As Ivies quickly approaches, dear Reader, a budget beer was very much in the cards for this week’s issue of Tapped Out. And in the end, the choice was obvious. Our beer is regularly available in the town of Brunswick and comes in at less than a dollar per can; yet, it is rarely (if ever) spotted at our campus parties and in our dorm rooms. Yes, it is the king of cheap lagers: LaBatt Blue. Let PBR no longer be the go-to choice for frugal yet taste-conscious beer lovers—LaBatt is the ultimate compromise between price and quality.
And while this was Jae-Yeon’s first taste of LaBatt, for myself (Nick), this beer runs deep. My late uncle—a true devotee of cheap lager—started drinking this beer in his teens. Tom didn’t want a funeral; he requested instead that his friends and family crack a few beers and hit the ocean for a day of fishing. Every time I break open a Blue, I think of his kindness and humility. But make no mistake, this beer is not just full of my sentiment—it is also a true, back-to-basics lager.
So, what separates LaBatt from its competitors? The answer is simple: flavor. Bud Light—supposedly brewed with barley malt—is so devoid of character that many with a gluten intolerance are able to consume it with no negative effect (disclaimer: if you are gluten intolerant, don’t listen to us; if you are celiac, run for the hills). But whether or not this is an urban legend, one thing is for sure: similar rumors do not surround LaBatt. This beer is a real lager, and you can actually (wait for it) taste the malt. It doesn’t taste like carbonated toilet water with a dash of stale urine; and that is, simply put, what sets LaBatt apart.
Upon being poured, the beer reveals a pale golden liquid with very little head. It is crisp, perfectly carbonated and just ever so slightly assertive. Almost no aroma is produced. The taste is light but present: pure Canadian malt. And as quickly as it arrives, it is gone. There is no lengthy or complex finish, no delicate flavor profile. LaBatt Blue is a truly smashable beer. Move your Session IPAs and your Dutch witbiers to one side—this job calls for a lager, and that lager is LaBatt Blue.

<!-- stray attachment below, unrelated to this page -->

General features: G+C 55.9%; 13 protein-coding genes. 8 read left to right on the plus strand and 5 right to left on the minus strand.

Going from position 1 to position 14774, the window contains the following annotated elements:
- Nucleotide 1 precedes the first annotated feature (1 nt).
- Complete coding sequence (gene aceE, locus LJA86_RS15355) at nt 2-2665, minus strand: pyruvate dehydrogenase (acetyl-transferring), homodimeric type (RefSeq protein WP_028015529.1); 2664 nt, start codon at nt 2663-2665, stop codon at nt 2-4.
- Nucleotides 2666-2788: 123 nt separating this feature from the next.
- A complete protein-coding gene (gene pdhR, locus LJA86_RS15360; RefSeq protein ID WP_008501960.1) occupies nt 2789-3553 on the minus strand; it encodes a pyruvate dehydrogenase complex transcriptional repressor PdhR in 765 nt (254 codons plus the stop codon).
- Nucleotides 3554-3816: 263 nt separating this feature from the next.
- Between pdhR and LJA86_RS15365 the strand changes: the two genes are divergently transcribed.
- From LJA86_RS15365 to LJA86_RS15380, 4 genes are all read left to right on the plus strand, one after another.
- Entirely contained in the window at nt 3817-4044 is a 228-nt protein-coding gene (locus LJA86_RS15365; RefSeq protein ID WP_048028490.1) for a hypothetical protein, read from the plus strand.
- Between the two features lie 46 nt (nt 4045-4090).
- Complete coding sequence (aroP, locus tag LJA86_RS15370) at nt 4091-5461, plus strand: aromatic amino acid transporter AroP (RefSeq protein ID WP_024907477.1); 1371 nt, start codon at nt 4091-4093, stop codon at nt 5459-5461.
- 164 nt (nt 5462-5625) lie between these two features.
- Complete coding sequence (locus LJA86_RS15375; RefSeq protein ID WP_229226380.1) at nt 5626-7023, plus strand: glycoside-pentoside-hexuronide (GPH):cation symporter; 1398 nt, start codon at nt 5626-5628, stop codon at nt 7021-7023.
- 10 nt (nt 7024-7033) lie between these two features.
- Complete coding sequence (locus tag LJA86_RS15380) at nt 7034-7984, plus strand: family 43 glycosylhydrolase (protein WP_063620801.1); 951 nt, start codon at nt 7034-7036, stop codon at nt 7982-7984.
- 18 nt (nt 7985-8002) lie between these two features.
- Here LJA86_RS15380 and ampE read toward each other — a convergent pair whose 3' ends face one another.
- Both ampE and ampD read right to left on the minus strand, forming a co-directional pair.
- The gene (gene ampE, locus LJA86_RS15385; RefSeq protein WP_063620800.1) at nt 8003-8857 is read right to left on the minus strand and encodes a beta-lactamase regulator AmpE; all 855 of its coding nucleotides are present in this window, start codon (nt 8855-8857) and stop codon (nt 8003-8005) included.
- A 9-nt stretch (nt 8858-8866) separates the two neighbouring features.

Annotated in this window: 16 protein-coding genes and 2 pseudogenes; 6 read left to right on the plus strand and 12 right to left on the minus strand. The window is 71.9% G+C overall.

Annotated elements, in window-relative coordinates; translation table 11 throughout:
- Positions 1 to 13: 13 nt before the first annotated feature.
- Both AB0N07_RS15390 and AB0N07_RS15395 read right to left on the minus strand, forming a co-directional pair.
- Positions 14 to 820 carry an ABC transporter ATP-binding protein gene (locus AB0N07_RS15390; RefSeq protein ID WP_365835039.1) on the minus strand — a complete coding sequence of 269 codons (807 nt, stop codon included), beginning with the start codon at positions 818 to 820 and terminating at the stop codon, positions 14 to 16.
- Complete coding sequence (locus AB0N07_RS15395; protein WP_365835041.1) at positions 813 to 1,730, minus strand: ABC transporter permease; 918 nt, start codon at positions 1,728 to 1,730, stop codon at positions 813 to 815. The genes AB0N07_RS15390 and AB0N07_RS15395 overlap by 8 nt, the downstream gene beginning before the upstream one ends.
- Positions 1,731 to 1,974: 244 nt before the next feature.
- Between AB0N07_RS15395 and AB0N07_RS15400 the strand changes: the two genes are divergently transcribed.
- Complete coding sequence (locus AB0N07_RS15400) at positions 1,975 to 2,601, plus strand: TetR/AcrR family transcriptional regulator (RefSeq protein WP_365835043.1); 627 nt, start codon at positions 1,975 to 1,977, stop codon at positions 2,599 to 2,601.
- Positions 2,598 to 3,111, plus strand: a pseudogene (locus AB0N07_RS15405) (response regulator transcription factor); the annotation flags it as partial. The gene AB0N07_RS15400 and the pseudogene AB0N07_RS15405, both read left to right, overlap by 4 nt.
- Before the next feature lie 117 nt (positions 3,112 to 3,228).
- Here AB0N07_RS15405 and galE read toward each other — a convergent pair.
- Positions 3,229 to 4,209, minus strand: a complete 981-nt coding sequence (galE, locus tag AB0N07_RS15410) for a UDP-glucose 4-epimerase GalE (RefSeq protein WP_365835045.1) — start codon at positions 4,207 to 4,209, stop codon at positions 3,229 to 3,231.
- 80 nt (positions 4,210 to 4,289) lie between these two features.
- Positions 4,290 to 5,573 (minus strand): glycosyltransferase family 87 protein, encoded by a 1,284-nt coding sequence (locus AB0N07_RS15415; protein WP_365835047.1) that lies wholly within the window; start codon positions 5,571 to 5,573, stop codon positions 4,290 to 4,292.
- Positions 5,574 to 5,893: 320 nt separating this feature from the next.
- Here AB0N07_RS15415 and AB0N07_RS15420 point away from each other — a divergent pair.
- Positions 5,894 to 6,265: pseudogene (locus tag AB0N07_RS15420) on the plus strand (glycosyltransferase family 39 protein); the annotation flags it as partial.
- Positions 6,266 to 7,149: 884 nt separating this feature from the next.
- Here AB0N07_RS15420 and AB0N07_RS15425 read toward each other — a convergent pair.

So, where exactly does LaBatt price? Give or take, it is easy to find a 30 rack for around $20. Comparisons of full strength beers in this range are always a matter of a couple dollars, with the cheapest light beers coming in at about four bucks less. Don’t get us wrong: if you’re really looking to save, go for a box of Natty Lights; it will only cost you about $16. But when shopping for your brews this Ivies, if you have two dollars to spare, embrace the adventure—put down that 30 of PBR and pick up a case of LaBatts. This is our official endorsement of LaBatt Blue as the best beer for Ivies 2017 and indeed for all of your Bowdoin weekends. This is just an all-around wonderful drink, and we hope to see you enjoying one soon.
Tonight’s Soundtrack: Talking Heads. 77. Timeless.
Tonight’s Toast: In the words of Stephen Decatur, “Oh, here’s to other meetings, and merry greetings then; and here’s to those we’ve drunk with, and never can again.”